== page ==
Swing the baseball out away from you. When it comes back hit it with your bat. Now, don't smack the daylights out of it with a full swing. Just tap it with the bat. Make contact. Play "pepper" with it.

This is a hand-eye-coordination drill. You aren't all that concerned about mechanics here. At first it will seem hard to even make contact. But the longer you do this drill, the better you'll get. Concentrate on watching the bat hit the ball. Tap it right back at the imaginary pitcher.

You can add to this drill. I was visiting a local Sports Authority sporting good store and found some small, training baseballs. They look and feel exactly like a regulation sized baseball but are smaller. Using this smaller ball will hone your eye even more.

A golf ball works even better because it's smaller.

You can also replace your bat with a piece of "dowling rod" from your local hardware store. Get a piece that's 1 1/2 to 2 inches in diameter. Make sure it's at least as long as your bat. Saw some off if you have too. Now with a smaller bat and smaller ball you can really work on your hand-eye-coordination.

After you get good at this drill, change the height of the baseball. Hang it higher or lower and keep practicing.

Super Pepper

When I was a kid, my brother and I played this game(drill) constantly. I think you all know what "pepper" is. One guy with a bat and several fielders. The fielders toss the ball to the batter and he taps the ball back to the fielders. Since it was just my brother and me, we did it a little different. Stand about twenty feet apart. The object for the guy pitching is to get the ball in the strike zone. For the batter, the object is to hit a "line drive" right back to the pitcher. Again, you are not taking a full swing. Just "tap" the ball back at the pitcher.

The spin we put on this drill was that the batter gets to hit as long as he hits the ball so that the pitcher can catch it on a line. If the batter hits the ball on the ground, over the pitcher's head or far enough away from him that he can't catch it, the batter and pitcher switch places.

At first this will be difficult. But you'll improve. My brother and I did this drill for hours on end and had a blast doing it. It got to the point where we seldom "missed".

This drill forces you to watch the ball and concentrate on making square contact. What happened to my swing was that in a game I would hit smoking line drives to center and right center field. It's a great drill.

Heavy Bat

Back when I played American Legion Baseball we used wooden bats. During a game, I broke my favorite, Roberto Clemente, Louisville Slugger. My Dad taped up the handle. Then he drilled big holes in the barrel and filled them with lead! The lead made the bat pretty heavy. I would stand in front of our basement wall and put a "shop light" behind me so I could see my shadow on the wall. Then I'd swing that heavy bat over and over again.

You can substitute lead with one of those weighted "donuts". Practice your mechanics while swinging this heavy bat. Make sure you are "staying back". "See" the pitcher in your mind and pretend to hit different pitches. Make a game out of it and see yourself driving the ball off the opposite field fence or pulling a curve ball out of the park.

One thing to concentrate on while doing this drill is balance. The heavy bat will tend to "pull you" off balance. Don't let it. Swing normal but don't swing real hard. Make sure you keep good balance right into your follow through. What you'll find after doing this drill for awhile is that your bat speed will increase dramatically. And that's what produces power. Swing faster, not harder!

Reverse Swing Drill

I read somewhere a long time ago that practicing your swing backwards helps build Muscle Memory. The article I read said that Japanese players do this drill all the time. So, being consumed with the goal of becoming the best hitter that I could be, I practiced my swing in reverse so many times, that here it is almost 35 years later and I can still do it!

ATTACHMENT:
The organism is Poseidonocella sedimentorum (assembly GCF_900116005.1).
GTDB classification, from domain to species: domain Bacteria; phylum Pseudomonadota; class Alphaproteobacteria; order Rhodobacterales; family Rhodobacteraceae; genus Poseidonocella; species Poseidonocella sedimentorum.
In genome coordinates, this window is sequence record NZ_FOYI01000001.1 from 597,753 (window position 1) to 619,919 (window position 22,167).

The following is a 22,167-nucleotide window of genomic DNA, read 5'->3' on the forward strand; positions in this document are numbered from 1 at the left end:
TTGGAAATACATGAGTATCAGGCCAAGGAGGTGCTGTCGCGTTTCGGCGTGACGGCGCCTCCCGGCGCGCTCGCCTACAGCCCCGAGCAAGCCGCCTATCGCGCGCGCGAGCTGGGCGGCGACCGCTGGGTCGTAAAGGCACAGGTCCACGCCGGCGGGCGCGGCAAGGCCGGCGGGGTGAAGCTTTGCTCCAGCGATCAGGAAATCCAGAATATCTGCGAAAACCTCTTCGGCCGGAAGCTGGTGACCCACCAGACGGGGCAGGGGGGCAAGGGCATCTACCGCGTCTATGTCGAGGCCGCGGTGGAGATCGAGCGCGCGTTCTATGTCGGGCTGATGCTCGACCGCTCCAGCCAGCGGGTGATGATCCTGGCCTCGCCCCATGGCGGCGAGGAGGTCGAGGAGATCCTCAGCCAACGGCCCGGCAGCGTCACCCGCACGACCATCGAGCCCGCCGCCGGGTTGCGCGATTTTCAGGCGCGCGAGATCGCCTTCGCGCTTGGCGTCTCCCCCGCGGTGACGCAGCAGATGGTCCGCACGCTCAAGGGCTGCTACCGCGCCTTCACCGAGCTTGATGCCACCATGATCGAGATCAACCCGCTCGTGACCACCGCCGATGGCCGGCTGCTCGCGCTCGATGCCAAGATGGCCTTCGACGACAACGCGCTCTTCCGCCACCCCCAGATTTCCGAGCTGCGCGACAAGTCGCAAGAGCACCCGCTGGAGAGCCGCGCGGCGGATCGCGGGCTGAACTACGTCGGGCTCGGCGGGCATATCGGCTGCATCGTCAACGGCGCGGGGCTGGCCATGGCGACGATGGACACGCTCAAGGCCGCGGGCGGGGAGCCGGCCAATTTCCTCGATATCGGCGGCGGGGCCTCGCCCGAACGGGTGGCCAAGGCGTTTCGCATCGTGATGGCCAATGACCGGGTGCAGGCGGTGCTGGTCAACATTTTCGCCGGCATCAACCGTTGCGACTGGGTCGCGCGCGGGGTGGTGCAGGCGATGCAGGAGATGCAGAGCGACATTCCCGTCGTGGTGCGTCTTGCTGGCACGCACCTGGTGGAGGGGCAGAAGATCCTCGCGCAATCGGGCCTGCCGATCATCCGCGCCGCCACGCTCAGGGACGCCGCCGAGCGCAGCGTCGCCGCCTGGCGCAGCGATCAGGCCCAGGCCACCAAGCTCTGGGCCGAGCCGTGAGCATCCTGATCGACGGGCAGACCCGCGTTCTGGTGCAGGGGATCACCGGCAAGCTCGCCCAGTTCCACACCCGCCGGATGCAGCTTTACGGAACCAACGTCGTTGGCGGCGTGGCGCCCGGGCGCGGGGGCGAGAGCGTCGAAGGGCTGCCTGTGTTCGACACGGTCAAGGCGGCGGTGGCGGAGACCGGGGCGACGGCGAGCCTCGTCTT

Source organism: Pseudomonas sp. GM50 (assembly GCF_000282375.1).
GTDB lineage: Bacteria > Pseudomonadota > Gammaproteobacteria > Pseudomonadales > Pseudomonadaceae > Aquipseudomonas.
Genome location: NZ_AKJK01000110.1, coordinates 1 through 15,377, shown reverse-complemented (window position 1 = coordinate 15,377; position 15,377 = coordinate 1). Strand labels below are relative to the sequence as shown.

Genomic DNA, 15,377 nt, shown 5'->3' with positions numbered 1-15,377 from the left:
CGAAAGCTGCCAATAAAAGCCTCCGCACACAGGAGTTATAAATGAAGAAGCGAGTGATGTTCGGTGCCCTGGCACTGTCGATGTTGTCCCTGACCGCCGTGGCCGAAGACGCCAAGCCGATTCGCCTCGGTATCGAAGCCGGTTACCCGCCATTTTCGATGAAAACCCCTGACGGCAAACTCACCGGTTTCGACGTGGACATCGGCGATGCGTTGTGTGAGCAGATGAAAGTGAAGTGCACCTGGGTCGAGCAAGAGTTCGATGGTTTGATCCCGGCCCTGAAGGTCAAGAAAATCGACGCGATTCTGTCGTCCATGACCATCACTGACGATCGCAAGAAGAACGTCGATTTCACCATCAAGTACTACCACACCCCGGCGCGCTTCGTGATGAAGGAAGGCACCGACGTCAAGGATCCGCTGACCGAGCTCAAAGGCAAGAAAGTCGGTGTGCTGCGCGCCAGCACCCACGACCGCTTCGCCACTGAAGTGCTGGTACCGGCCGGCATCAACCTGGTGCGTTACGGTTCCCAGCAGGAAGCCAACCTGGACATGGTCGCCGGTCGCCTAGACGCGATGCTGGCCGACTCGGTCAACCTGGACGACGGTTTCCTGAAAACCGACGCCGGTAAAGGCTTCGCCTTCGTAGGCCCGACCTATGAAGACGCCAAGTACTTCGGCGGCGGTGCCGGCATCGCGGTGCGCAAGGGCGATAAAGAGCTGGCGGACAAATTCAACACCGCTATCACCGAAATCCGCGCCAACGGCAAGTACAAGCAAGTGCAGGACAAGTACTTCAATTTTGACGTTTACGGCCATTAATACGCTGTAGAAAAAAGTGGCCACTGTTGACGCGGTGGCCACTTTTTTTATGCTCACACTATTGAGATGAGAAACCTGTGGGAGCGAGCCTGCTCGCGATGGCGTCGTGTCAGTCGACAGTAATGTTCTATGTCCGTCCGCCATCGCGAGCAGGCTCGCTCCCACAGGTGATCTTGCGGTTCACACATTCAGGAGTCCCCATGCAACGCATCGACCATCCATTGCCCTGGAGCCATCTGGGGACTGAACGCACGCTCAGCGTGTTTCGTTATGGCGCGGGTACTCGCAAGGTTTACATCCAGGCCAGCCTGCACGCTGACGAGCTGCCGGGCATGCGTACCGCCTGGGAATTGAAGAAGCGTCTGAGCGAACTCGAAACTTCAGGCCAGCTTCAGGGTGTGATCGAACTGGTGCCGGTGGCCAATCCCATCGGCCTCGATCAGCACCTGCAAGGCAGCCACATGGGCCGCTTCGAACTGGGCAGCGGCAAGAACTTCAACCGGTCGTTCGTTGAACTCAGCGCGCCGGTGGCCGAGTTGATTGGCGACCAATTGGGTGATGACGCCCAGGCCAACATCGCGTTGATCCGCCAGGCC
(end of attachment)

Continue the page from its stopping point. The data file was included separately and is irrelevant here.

A good way to prepare for this drill is to have someone video tape your swing. Then watch your swing forward and backwards, over and over again until it's in your head so to speak.

If you don't have someone to video tape you, it's ok. You can still do this drill. I always did this drill in "slow motion". Get into your stance. Slowly go through your swing. At the end of your follow through, just reverse the sequence until you are back in your stance. It's like pressing the rewind button on your swing.

This is actually a fun drill to do and as I said, it helps build Muscle Memory.

Tennis Racket Drill

Here's one I'll bet you can't do. But once you master it, you'll most likely be the only player on your team that can do it.

I'm sure you have seen tennis players bouncing the tennis ball up and down off of their racket. Or maybe you had one of those rubber balls attached to a paddle with a rubber band. Do this with a bat and a baseball!

This is a great hand-eye-coordination drill. I guarantee you won't be able to do this at first. This drill will show you just how good(or bad) your hand-eye-coordination is. After doing this for a couple of minutes each day, you be surprised at your progress. Doing this with a tennis racket is easy. Doing it with a round bat and a round ball isn't.

These are a few of the drills I used to do and still do. When I was a kid and decided that baseball was what I wanted to do for a living, I practiced these drills almost until my arms fell off.

In my Junior year in high school, I was an average hitter. Over the winter, I used these drills and in my Senior year in high school I led the league with a .516 batting average. That summer in Legion ball I led the league in batting average, RBIs, Home Runs and just about every other offensive category. Then the dream started. The Phillies signed me to a minor league contract. A knee injury took me out of pro baseball, but the fact is that these drills worked and worked dramatically. But a lot of time was spent perfecting my swing.

There will be times when you would rather watch TV or play video games. Go ahead, but then don't expect to be the best hitter around. Your physical talent does have something to do with it. But these drills will make anyone a better hitter.

For more baseball hitting drills and tons of information on becoming the best hitter you can be, visit my friends at Swing Smarter Baseball Hitting Drills.com